Philadelphia City Councilman Bill Green, D-at large, wants to certify Philadelphia-based businesses and give them preference in bidding city-funded jobs. Three bills introduced by Green today would:

- Require Philadelphia residents "perform 100% of the work hours" on all city competitively-bid contracts over $150,000

- "Private-party beneficiaries of public subsidies" must "interview Philadelphia residents first for all new, entry-level jobs"

POSTED: Thursday, January 26, 2012, 9:28 AM

VIST Financial, based in Wyomissing, says it's agreed to be bought by Tompkins Financial Corp., Ithaca, N.Y., for $86 million, or $12.50 per share. That's almost double the stock's recent trading price, but only about half what it was worth before the banking crisis of the late 2000s.

VIST is at least the third Philadelphia-area bank to be swallowed by an upstate New York bank recently. Other deals include Harleysville National's 2010 acquisition by First Niagara and Wilmington Trust's takeover by M&T Bank last year. Both were been followed by staff cuts. But Tompkins says it will continue to operate VIST as a local bank under president and chief executive Robert D. Davis (name corrected)

What's with all the New York-to-Pa. mergers? There's "geographic arbitrage" between banks in the Philadelphia area and other East Coast centers, where fallen real estate prices and borrower losses continue to drain bank capital, and upstate New York, where prices didn't inflate so much and banks are stronger, Joseph Harenza, boss at Griffin Financial Group, King of Prussia, told bank investors in a report last week. "We introduced (VIST) to Tompkins," he said..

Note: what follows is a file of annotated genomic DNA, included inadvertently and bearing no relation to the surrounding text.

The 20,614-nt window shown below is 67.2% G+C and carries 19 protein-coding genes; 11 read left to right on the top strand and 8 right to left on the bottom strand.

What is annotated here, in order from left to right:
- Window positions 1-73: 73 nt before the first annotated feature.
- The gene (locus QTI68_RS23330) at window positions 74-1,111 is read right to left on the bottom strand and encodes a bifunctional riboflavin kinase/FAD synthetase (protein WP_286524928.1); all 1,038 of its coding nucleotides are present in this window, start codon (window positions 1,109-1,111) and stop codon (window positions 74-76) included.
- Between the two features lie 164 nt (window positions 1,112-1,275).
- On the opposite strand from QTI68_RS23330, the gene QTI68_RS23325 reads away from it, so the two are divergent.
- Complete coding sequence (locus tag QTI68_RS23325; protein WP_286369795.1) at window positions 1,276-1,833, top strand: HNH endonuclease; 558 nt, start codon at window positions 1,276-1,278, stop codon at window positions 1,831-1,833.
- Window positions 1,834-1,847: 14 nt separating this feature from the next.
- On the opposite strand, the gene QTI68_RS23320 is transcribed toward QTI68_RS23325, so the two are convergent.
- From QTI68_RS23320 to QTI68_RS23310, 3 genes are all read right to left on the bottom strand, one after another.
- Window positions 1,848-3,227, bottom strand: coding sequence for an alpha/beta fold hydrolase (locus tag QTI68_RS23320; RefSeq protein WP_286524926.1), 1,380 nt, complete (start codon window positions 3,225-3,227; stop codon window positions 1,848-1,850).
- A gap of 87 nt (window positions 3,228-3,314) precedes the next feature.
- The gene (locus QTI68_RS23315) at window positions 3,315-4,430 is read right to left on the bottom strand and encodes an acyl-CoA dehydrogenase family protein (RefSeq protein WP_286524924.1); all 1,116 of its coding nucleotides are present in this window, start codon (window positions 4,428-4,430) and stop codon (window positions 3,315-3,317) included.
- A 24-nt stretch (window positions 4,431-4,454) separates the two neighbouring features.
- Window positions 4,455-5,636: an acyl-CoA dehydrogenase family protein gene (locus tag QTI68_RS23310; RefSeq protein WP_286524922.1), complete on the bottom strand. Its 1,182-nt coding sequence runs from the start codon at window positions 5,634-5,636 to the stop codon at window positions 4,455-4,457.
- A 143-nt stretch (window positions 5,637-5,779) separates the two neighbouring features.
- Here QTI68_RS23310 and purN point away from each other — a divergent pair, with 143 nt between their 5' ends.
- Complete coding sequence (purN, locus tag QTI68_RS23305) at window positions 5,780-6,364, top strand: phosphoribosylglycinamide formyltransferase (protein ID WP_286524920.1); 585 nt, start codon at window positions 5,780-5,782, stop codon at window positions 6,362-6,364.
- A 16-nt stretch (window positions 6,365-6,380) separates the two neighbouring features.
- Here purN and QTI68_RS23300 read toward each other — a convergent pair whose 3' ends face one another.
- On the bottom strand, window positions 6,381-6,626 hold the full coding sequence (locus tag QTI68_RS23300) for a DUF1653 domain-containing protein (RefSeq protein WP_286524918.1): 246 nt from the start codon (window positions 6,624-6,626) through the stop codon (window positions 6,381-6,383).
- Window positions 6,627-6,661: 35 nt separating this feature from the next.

VIST's 21 branches include 10 in Philadelphia and its suburbs, most with less than $50 million in deposits, according to Federal Deposit Insurance Corp. data. List here. VIST, which combined the former Leesport Bank, Madison Bank, Allegiance Bank, Philadelphia Financial Mortgage and other firms, has $1.2 billion in deposits and $960 million in loans; it holds well under 1% of the Philadelphia-area banking market, according to the FDIC.

POSTED: Wednesday, January 25, 2012, 4:01 PM

Shares of J&J Snack Foods slipped again today, a day after the shares fell more than $2, to $50.06, after a quarterly earnings report fell short of investor targets.  Boss Gerald B. Shreiber, in a confernece call with investors, blamed "higher ingredient and packaging cost" including "significantly higher gasoline costs" and resistance to raising retail prices.

Shreiber also said J&J "hope(s) to be part" of Wawa's Florida expansion. The Delaware County-based chain plans its first Tampa- and Orlando-area stores this summer.

Shreiber "is the Steve Jobs of the food business," in that he demands a lot from his people, Huntingdon Valley asset manager Robert Costello told me later. But there's only so much he can do about the weather: "The last two years there's been bad wheat harvests all over the world," which has driven up food costs; consumer resistance to higher prices has squeezed food processors, he noted.

About this blog

PhillyDeals posts raw drafts and updates of Joseph N. DiStefano's columns and stories about Philly-area finance, investment, commercial real estate, tech, hiring and public spending, which he's been writing since 1989, mostly for the Philadelphia Inquirer.

DiStefano studied economics, history and a little engineering at Penn, taught writing at St. Joe's, and has written the book Comcasted, more than a thousand columns, and thousands of articles, and raised six children with his wife, who is a saint.

Reach Joseph N. at JoeD@phillynews.com or 215 854 5194.

Joseph N. DiStefano